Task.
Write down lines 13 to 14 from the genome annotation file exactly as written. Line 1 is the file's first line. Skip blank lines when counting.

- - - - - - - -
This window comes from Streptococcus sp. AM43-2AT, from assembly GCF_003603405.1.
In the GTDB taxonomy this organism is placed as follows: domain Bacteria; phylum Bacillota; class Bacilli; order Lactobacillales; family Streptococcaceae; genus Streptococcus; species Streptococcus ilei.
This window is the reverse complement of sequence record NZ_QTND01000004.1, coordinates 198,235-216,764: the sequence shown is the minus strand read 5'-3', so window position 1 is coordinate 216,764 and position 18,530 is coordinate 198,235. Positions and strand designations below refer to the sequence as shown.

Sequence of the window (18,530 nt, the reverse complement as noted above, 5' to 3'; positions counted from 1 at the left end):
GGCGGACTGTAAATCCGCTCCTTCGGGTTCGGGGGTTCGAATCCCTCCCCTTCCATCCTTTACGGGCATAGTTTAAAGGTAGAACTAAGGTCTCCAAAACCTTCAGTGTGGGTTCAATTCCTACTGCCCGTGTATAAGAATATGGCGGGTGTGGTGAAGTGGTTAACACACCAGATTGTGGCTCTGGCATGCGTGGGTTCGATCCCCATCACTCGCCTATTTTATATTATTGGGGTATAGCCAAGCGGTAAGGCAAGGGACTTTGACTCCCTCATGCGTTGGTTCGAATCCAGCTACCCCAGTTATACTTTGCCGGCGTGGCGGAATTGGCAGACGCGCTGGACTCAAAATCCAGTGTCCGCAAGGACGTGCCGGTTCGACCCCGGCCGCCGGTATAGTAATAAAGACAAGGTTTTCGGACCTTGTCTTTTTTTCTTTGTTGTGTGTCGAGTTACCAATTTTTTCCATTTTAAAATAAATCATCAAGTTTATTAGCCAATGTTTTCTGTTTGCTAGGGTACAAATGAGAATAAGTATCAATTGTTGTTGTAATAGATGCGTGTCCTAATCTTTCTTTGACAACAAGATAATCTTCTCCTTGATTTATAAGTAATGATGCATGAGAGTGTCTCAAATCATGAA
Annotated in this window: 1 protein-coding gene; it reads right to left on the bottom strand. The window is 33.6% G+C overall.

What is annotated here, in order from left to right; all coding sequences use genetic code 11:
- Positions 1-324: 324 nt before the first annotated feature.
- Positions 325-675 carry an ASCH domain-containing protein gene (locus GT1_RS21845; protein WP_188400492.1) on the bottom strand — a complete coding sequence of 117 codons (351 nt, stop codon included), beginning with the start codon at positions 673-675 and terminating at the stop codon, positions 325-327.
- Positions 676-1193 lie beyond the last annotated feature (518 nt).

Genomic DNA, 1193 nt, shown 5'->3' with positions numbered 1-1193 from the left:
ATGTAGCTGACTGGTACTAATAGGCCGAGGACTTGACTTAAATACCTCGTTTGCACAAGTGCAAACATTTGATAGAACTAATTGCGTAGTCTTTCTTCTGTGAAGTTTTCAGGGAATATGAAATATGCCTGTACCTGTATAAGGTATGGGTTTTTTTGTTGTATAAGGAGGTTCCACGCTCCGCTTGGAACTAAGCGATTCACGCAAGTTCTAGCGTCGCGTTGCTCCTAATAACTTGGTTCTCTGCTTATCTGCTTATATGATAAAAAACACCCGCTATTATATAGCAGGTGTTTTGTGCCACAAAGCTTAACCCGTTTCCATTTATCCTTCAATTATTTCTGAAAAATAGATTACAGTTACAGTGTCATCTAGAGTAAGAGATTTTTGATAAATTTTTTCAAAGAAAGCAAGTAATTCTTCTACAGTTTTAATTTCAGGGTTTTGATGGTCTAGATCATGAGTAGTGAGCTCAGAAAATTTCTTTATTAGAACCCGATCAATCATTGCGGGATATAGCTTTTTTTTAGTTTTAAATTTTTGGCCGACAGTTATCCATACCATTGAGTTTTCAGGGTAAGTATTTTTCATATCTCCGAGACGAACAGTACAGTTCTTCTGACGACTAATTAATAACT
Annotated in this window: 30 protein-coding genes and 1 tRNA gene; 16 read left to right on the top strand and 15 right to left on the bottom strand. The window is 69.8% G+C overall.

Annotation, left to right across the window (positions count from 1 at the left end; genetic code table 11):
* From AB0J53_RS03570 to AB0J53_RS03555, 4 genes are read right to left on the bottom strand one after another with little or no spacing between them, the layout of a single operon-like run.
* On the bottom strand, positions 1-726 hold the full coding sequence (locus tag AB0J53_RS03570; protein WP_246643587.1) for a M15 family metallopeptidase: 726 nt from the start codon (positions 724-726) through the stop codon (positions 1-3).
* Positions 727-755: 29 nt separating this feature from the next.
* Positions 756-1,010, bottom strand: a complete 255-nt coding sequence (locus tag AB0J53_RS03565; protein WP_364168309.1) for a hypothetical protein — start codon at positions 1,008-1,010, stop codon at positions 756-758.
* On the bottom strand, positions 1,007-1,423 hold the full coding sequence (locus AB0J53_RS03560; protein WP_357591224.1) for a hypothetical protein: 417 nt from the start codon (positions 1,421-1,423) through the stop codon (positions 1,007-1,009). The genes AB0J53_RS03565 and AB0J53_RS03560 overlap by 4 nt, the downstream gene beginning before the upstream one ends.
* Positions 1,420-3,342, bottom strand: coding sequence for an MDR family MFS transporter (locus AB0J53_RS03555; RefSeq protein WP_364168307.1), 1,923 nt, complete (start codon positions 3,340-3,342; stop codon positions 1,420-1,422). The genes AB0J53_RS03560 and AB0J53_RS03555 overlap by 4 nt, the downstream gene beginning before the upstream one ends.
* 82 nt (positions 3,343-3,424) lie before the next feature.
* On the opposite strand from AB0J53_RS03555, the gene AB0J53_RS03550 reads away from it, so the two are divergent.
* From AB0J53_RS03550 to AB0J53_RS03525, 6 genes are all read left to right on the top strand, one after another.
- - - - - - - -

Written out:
Annotated in this window: 30 protein-coding genes and 1 tRNA gene; 16 read left to right on the top strand and 15 right to left on the bottom strand. The window is 69.8% G+C overall.

Annotation, left to right across the window (positions count from 1 at the left end; genetic code table 11):